Read (or listen to) Kathryn’s wonderful story here.   And, check out Kathryn’s interview with ASF Online Fiction Editor Erin McReynold’s in which they discuss asteroids, writing, and books.   On the surface of Kathryn Savage’s story, “Lesser Missiles,” the narrator discusses her relationships with men — current lover, best friend, childhood crush, and another relationship which I won’t disclose here. But this is not a surface level story. Savage has created here an intimate, believable, voice — one with all the trepidation and hesitancy of a person who has experienced the kind of loss central to this story. There are few writers with this kind of steady control of voice and narrative structure, working together to create that envious alchemy that all story writers…

Life as a Shorty: “Left Leg, Just Above the Knee” by Jason Lee Brown, published in the Kenyon Review Online

Posted on November 16, 2016

Read “Left Leg, Just Above the Knee” here.   Jason Lee Brown was kind enough to answer a few questions about his story. He’s open to others if you have one of your own — feel free to leave your comment or question in the “comments” section below.   Keith Lesmeister: The opening line is a beauty, “Life would be livable if I could relieve this inner pull to amputate my left leg.” This sentence provides a sense of internal conflict, which starts the story in motion and drawing the reader in fully. It also introduces this distinct and unique voice — humorous, observant, and always honest. Could you discuss this narrative voice, perhaps offer a few thoughts about how it emerged.   Jason…

Life as a Shorty: the morning after

Posted on November 9, 2016

(NOTE: Life as a Shorty is a blog recognizing and celebrating short stories published in online journals. I usually post something every Wednesday. But instead of posting a story today, I want to share with you the following).   I’d been sipping whiskey all night, watching CNN, so when I woke up this morning I had a full bladder, a slight ache in my right shoulder from sleeping on it, a dry tongue, and a low-level headache. Nothing a strong cup of coffee couldn’t take care of. I walked into the living room where my youngest child was already on the couch, wrapped in a blanket. She’s eight and an early riser. I checked CNN.com, read the headlines, turned off the computer, hugged my youngest…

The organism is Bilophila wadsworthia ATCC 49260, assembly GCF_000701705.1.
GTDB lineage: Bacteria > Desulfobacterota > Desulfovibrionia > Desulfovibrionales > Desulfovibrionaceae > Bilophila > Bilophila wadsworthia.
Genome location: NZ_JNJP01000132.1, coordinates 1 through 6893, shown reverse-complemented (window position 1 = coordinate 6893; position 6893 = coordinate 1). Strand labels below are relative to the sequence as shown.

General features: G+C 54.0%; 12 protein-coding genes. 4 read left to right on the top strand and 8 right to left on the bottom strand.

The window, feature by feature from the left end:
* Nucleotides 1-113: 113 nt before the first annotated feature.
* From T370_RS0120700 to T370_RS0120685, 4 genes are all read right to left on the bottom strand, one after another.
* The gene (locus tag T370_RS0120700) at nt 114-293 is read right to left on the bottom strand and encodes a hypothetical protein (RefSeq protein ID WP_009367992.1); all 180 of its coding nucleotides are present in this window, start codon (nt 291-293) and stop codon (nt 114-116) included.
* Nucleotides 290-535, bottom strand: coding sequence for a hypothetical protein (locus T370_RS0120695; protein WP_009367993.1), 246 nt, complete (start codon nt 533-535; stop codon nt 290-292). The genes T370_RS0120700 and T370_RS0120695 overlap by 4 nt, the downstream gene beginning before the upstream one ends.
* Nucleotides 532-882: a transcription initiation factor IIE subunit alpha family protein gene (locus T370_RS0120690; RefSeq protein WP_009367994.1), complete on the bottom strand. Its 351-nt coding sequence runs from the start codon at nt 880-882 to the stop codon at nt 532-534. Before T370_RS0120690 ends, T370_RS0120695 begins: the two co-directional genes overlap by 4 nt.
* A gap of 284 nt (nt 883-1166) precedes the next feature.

Life as a Shorty: “Toucan” by K.L. Browne, published at Ascent

Posted on November 2, 2016

Read Toucan here.   “Kristen and Lulu split the salmon and held hands as if they shared one cardiovascular system.”   This observation from the story’s protagonist, Carrie, a young woman who finds herself on the periphery of this (new) group dynamic, when just a couple of short years ago she and Lulu were best friends. But time, space, and circumstances have pulled them apart, emotionally. And now she finds herself out to dinner with four other women, three of whom are more or less strangers. K.L. Browne’s story is about the ways in which friendships/relationships evolve, those inevitable changes — some subtle, some life altering — and the way we act and react to those changes. There’s a sophisticated psychological component to this…

“Between Stars” by Benjamin Kolp, published in the Kenyon Review Online

Posted on October 26, 2016

Read Benjamin’s story here.   This is a short story about the relationships we have with one another and the grander world around us–a story of connection and loss. “Between Stars” expands and contracts, zooming in, zooming out — showing the contrast between what we’ve lost and what/who we keep close as a way of existing in a meaningful way, illumining our intimate connections with others. But what do those relationships mean against the grandness of all of this? This world, this atmosphere, this galaxy, and beyond — those places and spaces we have yet to define. And nothing promised to us, ever, except for this: “Given time, the sun burns out. The Earth’s orbit widens as the sun loses mass and the rock finds…